Replacing thermostat didn't work--now what?

    A lightning strike last night blew out a transformer in our area. We didn't lose our power, but we must have gotten some kind of surge damage. I have a gas furnace and an a/c. The fan will not turn off now, even when I set the fan to "auto" and the thermostat to "off". I replaced the thermostat, thinking it had gotten fried, but I still have the same problem. Plus, the furnace is getting very hot to the touch, even though the chiller is working and cool air is coming out of the vents. What else could be the matter? Thanks.
-- bruce The dignified don't even enter in the game. -- The Jam
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The Sanity Inspector wrote:

First thing I'd do would be to turn off the circuit breaker to reset the control logic board in the furnace. And see if everything comes back to normal. Did you replace thermostat after turning off the breaker? Think logic, first thing first in trouble-shooting.
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    Thanks for the responses so far. I should mention that resetting the breakers did not fix the problem either. I'm having to turn the fan off with the breaker switch, in fact.
    I called Home Depot, and the guy in the electric department tried to walk me through a trouble-shooting checklist involving the 24-volt transformer and relay. But, I don't own the necessary gauges, so I'll probably have to call someone. Know what you're stupid at, I always say.
-- bruce The dignified don't even enter in the game. -- The Jam
http://tinyurl.com/4sarw | http://www.cafepress.com/notdifficult http://postingwillbelight.blogspot.com http://atlantarofters.blogspot.com http://is-3.blogspot.com
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On Mon, 26 Jun 2006 01:44:52 GMT, The Sanity Inspector

A relay probably has one or more pairs of contacts that have become welded. If the relay is socketed it should be able to be unplugged, taken to Home Depot, perhaps tested, and a replacement purchased.
Alan G
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The Sanity Inspector wrote:

It sounds like a fried furnace control to me. Probably the furnace and AC are both running at the same time. I'd start by shutting off the gas to the furnace.
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CJT wrote:

Actually, by shutting off the circuit breaker and turning it back on will reset(master clear)the logic board. Then most likely it'll flash trouble code if there is something wrong. OP did not mention the model of his system.
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Tony Hwang wrote:

I suppose that's true, if it has a "logic board" with trouble codes. In my furnace/AC, the control system is a couple of relays, spaghetti-wired.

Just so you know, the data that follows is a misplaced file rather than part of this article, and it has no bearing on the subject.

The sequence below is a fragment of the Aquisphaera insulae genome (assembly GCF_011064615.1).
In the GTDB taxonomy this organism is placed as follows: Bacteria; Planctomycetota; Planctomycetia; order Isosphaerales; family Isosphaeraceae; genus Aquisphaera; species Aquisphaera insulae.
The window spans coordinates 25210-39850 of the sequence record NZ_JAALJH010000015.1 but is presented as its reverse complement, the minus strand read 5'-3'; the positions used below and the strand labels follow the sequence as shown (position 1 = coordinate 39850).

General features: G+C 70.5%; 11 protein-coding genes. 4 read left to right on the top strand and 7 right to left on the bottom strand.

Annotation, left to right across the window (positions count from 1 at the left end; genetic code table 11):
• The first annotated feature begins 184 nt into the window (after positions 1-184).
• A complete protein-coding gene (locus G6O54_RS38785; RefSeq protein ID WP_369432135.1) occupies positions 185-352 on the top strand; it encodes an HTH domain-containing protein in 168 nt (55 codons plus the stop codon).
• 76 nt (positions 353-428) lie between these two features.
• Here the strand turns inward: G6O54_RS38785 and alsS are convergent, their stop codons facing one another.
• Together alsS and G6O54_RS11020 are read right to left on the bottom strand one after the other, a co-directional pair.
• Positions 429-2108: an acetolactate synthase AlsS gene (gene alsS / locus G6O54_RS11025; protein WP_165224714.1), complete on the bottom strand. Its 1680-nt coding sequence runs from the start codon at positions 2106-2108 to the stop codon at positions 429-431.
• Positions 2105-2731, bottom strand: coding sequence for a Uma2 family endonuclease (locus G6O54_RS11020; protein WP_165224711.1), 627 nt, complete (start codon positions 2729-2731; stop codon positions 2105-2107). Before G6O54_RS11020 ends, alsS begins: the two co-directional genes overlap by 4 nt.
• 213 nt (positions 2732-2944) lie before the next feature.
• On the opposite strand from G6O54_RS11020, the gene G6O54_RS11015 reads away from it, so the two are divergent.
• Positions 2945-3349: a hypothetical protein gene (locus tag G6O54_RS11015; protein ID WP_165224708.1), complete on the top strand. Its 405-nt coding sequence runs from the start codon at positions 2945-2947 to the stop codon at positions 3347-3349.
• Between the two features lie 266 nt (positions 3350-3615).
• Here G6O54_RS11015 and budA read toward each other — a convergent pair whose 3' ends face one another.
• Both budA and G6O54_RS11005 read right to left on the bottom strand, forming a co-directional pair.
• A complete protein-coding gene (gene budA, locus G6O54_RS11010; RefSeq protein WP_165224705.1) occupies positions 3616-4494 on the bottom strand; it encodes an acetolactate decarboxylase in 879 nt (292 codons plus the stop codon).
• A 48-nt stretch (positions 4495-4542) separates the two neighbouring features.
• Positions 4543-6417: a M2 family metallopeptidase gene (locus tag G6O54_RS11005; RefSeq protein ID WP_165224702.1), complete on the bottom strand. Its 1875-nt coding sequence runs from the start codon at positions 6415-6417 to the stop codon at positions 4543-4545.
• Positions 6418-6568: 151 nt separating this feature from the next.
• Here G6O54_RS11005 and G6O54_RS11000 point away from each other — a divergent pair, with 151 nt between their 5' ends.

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CJT wrote:

Then it's easier to fix compared to digital board. Digital board can be fied as long as micro processor and ASIC are OK.
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Regardless, I think you are right about shutting off the gas, because if the control sytem is fried, do you think we can count on it to turn off the furnace or the gas when it should?
It's not cold out. He can wait a while to turn the gas back on, if everything else is working.
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mm wrote:

For ultimate safety, yes. But this logic board is not that dumb. The logic has a fail-safe feature. Micro processor is programmed that way.
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And I'll bet you call yourself a technician (or better yet, an engineer)!!
Let's put you out in the next thunderstorm and see how good your "logic board", "fail safe" and "micro-processor" functions after you are struck by lightning !!!
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On Tue, 27 Jun 2006 20:22:46 GMT, "Ken Abrams"

I don't want to belabor this, but I remember that after I found the keypad/control panel of my burglar alarm smoking, I replaced it with a used one that my friend the alarm installer gave me (that he had removed when he put in his brand of alarm somewhere). It's a fancy thing with 2 IC's, and a lot of other parts, and lots of programmable options, It worked fine, except every two weeks or so (counting only times that I was home) it set off the siren even though the alarm wasn't even armed, and no one opened a door. (Should have disconnected it after the first or second time, but I waited until after the third.)
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